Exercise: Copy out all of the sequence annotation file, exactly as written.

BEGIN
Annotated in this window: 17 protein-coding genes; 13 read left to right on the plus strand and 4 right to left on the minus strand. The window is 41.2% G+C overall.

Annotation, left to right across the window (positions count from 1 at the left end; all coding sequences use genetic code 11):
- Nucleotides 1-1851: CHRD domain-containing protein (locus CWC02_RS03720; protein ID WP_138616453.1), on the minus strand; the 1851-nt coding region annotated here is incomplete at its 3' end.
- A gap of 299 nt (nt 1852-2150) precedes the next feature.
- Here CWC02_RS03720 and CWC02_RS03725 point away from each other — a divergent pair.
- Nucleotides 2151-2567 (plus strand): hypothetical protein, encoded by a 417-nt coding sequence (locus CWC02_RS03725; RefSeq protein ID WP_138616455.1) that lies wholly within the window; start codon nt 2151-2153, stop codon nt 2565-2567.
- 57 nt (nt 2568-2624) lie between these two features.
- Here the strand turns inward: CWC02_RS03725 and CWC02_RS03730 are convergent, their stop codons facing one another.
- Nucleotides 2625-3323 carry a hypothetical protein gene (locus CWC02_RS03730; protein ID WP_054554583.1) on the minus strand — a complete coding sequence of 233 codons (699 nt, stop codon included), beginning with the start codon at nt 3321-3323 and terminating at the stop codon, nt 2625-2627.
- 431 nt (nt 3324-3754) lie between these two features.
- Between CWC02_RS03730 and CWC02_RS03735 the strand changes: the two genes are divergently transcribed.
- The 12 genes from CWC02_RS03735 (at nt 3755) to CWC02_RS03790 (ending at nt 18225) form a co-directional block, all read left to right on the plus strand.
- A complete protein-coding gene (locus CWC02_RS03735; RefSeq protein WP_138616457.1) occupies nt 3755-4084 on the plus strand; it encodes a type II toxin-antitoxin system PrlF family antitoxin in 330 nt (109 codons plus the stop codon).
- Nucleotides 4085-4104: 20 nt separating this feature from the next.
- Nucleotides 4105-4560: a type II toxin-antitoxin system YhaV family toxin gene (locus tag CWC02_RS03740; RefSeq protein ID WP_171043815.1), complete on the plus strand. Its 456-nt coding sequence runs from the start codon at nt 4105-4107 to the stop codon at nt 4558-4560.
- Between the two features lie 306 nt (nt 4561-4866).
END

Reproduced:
Annotated in this window: 17 protein-coding genes; 13 read left to right on the plus strand and 4 right to left on the minus strand. The window is 41.2% G+C overall.

Annotation, left to right across the window (positions count from 1 at the left end; all coding sequences use genetic code 11):
- Nucleotides 1-1851: CHRD domain-containing protein (locus CWC02_RS03720; protein ID WP_138616453.1), on the minus strand; the 1851-nt coding region annotated here is incomplete at its 3' end.
- A gap of 299 nt (nt 1852-2150) precedes the next feature.
- Here CWC02_RS03720 and CWC02_RS03725 point away from each other — a divergent pair.
- Nucleotides 2151-2567 (plus strand): hypothetical protein, encoded by a 417-nt coding sequence (locus CWC02_RS03725; RefSeq protein ID WP_138616455.1) that lies wholly within the window; start codon nt 2151-2153, stop codon nt 2565-2567.
- 57 nt (nt 2568-2624) lie between these two features.
- Here the strand turns inward: CWC02_RS03725 and CWC02_RS03730 are convergent, their stop codons facing one another.
- Nucleotides 2625-3323 carry a hypothetical protein gene (locus CWC02_RS03730; protein ID WP_054554583.1) on the minus strand — a complete coding sequence of 233 codons (699 nt, stop codon included), beginning with the start codon at nt 3321-3323 and terminating at the stop codon, nt 2625-2627.
- 431 nt (nt 3324-3754) lie between these two features.
- Between CWC02_RS03730 and CWC02_RS03735 the strand changes: the two genes are divergently transcribed.
- The 12 genes from CWC02_RS03735 (at nt 3755) to CWC02_RS03790 (ending at nt 18225) form a co-directional block, all read left to right on the plus strand.
- A complete protein-coding gene (locus CWC02_RS03735; RefSeq protein WP_138616457.1) occupies nt 3755-4084 on the plus strand; it encodes a type II toxin-antitoxin system PrlF family antitoxin in 330 nt (109 codons plus the stop codon).
- Nucleotides 4085-4104: 20 nt separating this feature from the next.
- Nucleotides 4105-4560: a type II toxin-antitoxin system YhaV family toxin gene (locus tag CWC02_RS03740; RefSeq protein ID WP_171043815.1), complete on the plus strand. Its 456-nt coding sequence runs from the start codon at nt 4105-4107 to the stop codon at nt 4558-4560.
- Between the two features lie 306 nt (nt 4561-4866).